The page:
Geographic Tongue -- Top 10 Causes and
Cures
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July 5, 2010, last updated February 16, 2013

By Louise Carr, Associate Editor and Featured Columnist

[Health and fitness articles are reviewed by our team of Doctors,
Registered Nurses, Certified fitness trainers and other members of
our Editorial Board.]




Chances are, you won’t have heard of geographic tongue,
although you may have experienced this distressing
condition without ever giving it a name. Figures of exactly
how many people are affected by geographic tongue vary.
According to the authoritative review study concluded in
1992 --called "Incidence of tongue diseases based on
epidemiologic studies" by Drs. Dombi and Czeglédy,
geographic tongue affects around 3 percent of adults
worldwide. The incidence in the US is the same.  This
means that  geographic tongue  currently affects over 3
million people in the U.S. What causes geographic tongue?
Are there any natural remedies for geographic tongue? Are
there any foods that help geographic tongue or foods you
should avoid if you have geographic tongue?

What Is Geographic Tongue?

Geographic tongue is so-called for the ‘map-like’ effect the
condition produces on the tongue. People with geographic
tongue often say that their "tongue is ugly".  Geographic
tongue is usually painless and characterized by smooth red
patches ringed with grayish-white borders. The small
patches can change their location regularly, coming and
going in a period of hours or days. While the condition
doesn’t normally cause pain, you may experience a stinging
or burning sensation after eating certain foods.

Geographic tongue is a benign condition. It is much more
annoying than it is dangerous. It can look alarming, but
geographic tongue is not a sign of anything more serious.

Geographic tongue sometimes is also accompanied by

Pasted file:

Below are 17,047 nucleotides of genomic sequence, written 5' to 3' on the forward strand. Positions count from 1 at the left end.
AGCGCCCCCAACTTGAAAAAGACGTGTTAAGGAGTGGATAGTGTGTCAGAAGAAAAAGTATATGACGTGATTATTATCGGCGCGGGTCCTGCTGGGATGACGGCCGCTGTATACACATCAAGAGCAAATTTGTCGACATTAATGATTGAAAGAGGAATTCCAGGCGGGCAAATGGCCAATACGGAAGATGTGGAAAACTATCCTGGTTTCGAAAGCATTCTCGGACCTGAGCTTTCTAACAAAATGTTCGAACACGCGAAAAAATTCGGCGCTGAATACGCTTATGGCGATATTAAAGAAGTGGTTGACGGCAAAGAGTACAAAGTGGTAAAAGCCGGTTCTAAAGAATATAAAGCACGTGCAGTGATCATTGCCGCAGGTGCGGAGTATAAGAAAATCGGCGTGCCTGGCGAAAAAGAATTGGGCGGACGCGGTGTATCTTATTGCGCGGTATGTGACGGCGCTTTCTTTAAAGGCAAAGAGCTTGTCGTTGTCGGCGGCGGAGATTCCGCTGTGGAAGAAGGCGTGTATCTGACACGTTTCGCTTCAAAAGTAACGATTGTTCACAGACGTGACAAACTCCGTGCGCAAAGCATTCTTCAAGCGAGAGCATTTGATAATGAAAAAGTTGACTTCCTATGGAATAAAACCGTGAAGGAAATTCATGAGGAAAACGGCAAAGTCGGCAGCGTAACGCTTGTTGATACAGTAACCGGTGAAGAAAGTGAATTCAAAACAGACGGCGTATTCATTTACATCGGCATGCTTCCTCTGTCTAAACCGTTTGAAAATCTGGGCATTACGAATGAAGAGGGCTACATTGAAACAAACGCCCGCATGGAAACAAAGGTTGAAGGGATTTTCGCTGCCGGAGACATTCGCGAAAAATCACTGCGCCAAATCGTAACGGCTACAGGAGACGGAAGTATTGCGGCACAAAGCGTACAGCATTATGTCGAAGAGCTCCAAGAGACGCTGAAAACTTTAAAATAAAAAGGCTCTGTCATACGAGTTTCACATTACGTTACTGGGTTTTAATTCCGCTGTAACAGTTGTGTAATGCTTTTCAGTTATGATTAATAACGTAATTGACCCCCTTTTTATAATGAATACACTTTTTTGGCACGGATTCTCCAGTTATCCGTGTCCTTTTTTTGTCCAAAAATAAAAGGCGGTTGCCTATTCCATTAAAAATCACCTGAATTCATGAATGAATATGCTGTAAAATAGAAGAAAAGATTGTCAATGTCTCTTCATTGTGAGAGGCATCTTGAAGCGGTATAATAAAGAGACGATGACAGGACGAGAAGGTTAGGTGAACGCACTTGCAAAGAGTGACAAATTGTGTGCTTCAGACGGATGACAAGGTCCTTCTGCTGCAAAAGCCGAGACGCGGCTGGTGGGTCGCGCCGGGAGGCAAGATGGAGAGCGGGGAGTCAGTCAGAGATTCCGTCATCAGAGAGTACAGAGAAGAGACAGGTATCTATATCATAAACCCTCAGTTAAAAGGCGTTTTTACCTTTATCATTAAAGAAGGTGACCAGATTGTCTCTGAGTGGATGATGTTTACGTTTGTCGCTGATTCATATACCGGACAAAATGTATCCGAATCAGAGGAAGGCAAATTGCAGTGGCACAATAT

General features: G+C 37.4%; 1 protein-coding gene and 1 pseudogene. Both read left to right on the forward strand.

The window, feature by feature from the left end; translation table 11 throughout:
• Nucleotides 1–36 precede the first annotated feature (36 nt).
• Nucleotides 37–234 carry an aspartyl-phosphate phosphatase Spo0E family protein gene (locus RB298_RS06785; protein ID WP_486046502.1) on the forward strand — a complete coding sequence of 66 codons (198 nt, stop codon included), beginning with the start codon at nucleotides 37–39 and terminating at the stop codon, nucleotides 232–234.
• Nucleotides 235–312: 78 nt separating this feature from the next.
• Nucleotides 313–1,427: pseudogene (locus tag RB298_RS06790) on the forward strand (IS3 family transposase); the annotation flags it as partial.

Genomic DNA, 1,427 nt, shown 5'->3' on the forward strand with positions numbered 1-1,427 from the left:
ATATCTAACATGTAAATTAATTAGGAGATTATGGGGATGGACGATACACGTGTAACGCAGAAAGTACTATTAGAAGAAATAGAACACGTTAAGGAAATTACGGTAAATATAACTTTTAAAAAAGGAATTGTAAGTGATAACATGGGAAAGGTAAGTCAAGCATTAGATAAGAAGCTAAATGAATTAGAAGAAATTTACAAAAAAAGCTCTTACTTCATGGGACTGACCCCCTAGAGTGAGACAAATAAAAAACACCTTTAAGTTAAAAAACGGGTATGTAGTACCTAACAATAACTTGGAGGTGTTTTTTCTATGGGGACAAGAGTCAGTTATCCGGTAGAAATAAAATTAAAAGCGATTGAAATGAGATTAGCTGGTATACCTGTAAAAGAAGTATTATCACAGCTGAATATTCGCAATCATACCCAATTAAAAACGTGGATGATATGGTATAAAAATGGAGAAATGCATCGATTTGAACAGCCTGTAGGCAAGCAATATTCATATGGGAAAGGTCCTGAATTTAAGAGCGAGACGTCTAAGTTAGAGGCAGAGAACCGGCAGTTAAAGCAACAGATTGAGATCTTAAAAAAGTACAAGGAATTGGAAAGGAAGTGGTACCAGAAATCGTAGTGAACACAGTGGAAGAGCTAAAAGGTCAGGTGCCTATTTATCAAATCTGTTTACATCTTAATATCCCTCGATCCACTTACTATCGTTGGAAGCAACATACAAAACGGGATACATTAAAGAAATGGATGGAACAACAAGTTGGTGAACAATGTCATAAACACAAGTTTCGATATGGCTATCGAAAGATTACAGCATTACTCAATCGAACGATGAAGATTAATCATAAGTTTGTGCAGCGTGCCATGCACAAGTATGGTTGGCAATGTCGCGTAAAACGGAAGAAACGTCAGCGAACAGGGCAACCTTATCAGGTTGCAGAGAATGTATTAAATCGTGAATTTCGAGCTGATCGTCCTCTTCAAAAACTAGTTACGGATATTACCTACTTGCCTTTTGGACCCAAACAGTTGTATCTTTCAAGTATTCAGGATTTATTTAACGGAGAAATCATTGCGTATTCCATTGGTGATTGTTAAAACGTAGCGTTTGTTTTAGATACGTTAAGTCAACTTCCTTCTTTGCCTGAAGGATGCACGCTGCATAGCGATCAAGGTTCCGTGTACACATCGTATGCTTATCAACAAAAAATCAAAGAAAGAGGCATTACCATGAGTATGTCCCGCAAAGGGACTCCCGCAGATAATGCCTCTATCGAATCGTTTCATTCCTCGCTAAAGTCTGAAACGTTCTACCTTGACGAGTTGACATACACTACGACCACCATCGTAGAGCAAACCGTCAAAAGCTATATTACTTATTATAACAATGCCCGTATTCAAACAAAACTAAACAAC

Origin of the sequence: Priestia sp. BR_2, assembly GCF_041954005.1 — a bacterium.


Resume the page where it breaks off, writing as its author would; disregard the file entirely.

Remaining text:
fissures in your tongue. Fissures are long grooves or cuts
in the top surface of your tongue.

What Causes Geographic Tongue?

No one really knows exactly what causes geographic
tongue, also known as benign migratory glossitis, erythema
migrans or  annulus migrans.

Geographic tongue occurs as the skin on the tongue is shed
unevenly; the skin that stays on too long takes on a white
appearance, the skin that is shed too soon looks red and
sore. Geographic tongue usually heals by itself but there
are things you can do to lessen its inconvenience and
prevent pain and anxiety.

Top 10 Causes and Cures for Geographic Tongue



























1. Foods That Cause Geographic Tongue

Sour or spicy foods can cause geographic tongue. Certain
foods can cause your tongue to react in a negative way and
make the signs of geographic tongue more prominent and
irritating.

Spicy foods and sour foods may cause burning or a slight
swelling of the tongue. The main culprits are chilies as well
as citrus fruits. Less obvious irritants include tomato,
eggplant, walnuts, strong cheeses and certain strongly-
flavored candy. Mouth washes and tooth whiteners,
particularly those with strong flavor or intense whitening
agents, are also suspects. Spicy foods don’t affect
everyone, however. A study published in Conn's Current
Therapy, 2007, found about 5 percent of geographic
tongue sufferers were irritated by hot or sour foods. Try to
avoid tobacco and alcohol if you’re experiencing a flare-up.

2.
Genetics Play A Part In Geographic Tongue

Geographic tongue tends to run in families. It has what is
called "polygenic inheritance", which means it is associated
with many different genes. Its hereditary characteristic was
first evidenced in Oral Surgery, Oral Medicine, and Oral
Pathology, November 1976.

Adults are more likely to be affected by geographic tongue
than children (Kleinman DV, Swango PA, Pindborg JJ.
‘Epidemiology of oral mucosal lesions in United States
schoolchildren: 1986-87’).

A 2007 study by Guimarães demonstrated a specific gene
variant is associated with an increased risk of developing
geographic tongue (Guimarães AL, Correia-Silva Jde F,
Diniz MG, Xavier GM, Horta MC, Gomez RS. ‘Investigation of
funcational gene polymorphisms: IL-1B, IL-6, and TNFA in
benign migratory glossitis in Brazilian individuals’) but
further research is needed to pin down the exact genetic
influences involved in the condition.

3.
Allergies Can Cause Geographic Tongue

It’s not a highly proven link, but geographic sufferers are
also more likely to be affected by allergies, eczema and
asthma. This link was demonstrated in the August 1984
issue of Oral Surgery, Oral Medicine, and Oral Pathology.

[Update:

Geographic tongue now has been strongly linked with
asthma and rhinitis. A 1984 study by Marks and Czarny of
the Monash University Department of Medicine in Australia